A warm glow of familiarity always attends tellings of Dickens's A Christmas Carol, and likewise tingles through the senses whenever you see that most warm-hearted of actors Jim Broadbent. But is he really Scrooge? Isn't he just too nice for it?
Behind is seemingly avuncular charm here, though, there's a rapacious money lender — furiously charging the inflated interest rates of a loan shark that will see £10 loan accelerate to £75 in three months. He's the very picture of a modern banker. Yet, as ever, as he is visited in turn by the ghosts of Christmas Past (Amelia Bullmore), Present (Samantha Spiro) and Yet to Come (Keir Charles), we also get a moral lesson in seeing Broadbent's Scrooge appreciate the error of past misdeeds and the possibility of future correction and redemption before it is too late.
Patrick Barlow, the comedy reductionist best known for his pint-sized versions of The 39 Steps (in which four actors play 130 characters between them) and the just opened Ben Hur (now playing at London's Tricycle, in which as the publicity has it, four actor stake on the might of the Roman Empire), has adapted Dickens similarly for just five actors; but here the pleasure isn't the device of the quick-fire changes that actors are forced to make to swap between characters.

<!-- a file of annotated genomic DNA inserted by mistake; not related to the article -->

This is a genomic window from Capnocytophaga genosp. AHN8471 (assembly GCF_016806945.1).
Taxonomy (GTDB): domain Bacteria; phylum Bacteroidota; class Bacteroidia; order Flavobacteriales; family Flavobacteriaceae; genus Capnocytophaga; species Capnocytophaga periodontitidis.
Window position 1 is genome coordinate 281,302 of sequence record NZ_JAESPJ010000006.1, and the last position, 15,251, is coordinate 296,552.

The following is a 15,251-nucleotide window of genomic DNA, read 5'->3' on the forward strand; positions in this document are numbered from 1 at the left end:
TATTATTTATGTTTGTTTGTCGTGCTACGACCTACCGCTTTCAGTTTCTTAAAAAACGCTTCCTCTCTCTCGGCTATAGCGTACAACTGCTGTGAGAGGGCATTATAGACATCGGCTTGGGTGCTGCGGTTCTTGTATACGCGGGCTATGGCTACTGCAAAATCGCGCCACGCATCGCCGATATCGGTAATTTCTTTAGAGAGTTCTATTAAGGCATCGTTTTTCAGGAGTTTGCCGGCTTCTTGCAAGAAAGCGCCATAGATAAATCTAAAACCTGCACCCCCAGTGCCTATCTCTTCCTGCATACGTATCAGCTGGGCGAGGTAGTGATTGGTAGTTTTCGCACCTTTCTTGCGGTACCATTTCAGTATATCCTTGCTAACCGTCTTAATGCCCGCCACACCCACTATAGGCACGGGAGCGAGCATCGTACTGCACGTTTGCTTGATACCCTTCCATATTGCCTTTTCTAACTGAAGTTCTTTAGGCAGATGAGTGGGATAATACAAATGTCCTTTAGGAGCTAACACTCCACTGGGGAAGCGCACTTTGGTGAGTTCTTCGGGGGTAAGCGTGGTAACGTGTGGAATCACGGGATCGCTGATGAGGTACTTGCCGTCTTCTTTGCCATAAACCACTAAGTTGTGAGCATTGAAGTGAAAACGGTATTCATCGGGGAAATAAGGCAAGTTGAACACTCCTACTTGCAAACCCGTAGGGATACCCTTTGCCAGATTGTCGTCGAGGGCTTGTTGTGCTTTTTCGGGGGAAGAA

Instead, something more lovable and intriguing takes place: as directed by theatrical magician Phelim McDermott, its to do with the reinforcement of a pure love of storytelling and theatricality. It is achieved by a mixture of rough theatre aesthetics, in which the show is made in front of your eyes from raw materials, and full-bodied effects that magically transform the 2D into 3D.
It is, in other words, played a lot straighter than other meta-theatre events like The 39 Steps, The Play That Goes Wrong or the just-opened Peter Pan Goes Wrong. It's far more traditional and respectful, yet no less delightful.
The result is a true Christmas gift of a show.
"The evening achieves a hard-won pathos – bit by bit, as the ghosts of Christmas past, present and future get to conscience-stirring work, something flickers across Broadbent’s blankly staring face."
Dominic Cavendish for The Telegraph
"It’s a larky, high-spirited production that operates as a play within a play. The evening trades in puncturing illusions: the illusion that money can bring happiness, the illusions of capitalism and the illusions of theatre itself."
Lyn Gardner for The Guardian
"Uneven telling of the classic seasonal tale is a mixture of the inspired and the ponderous."
Henry Hitchings for The Evening Standard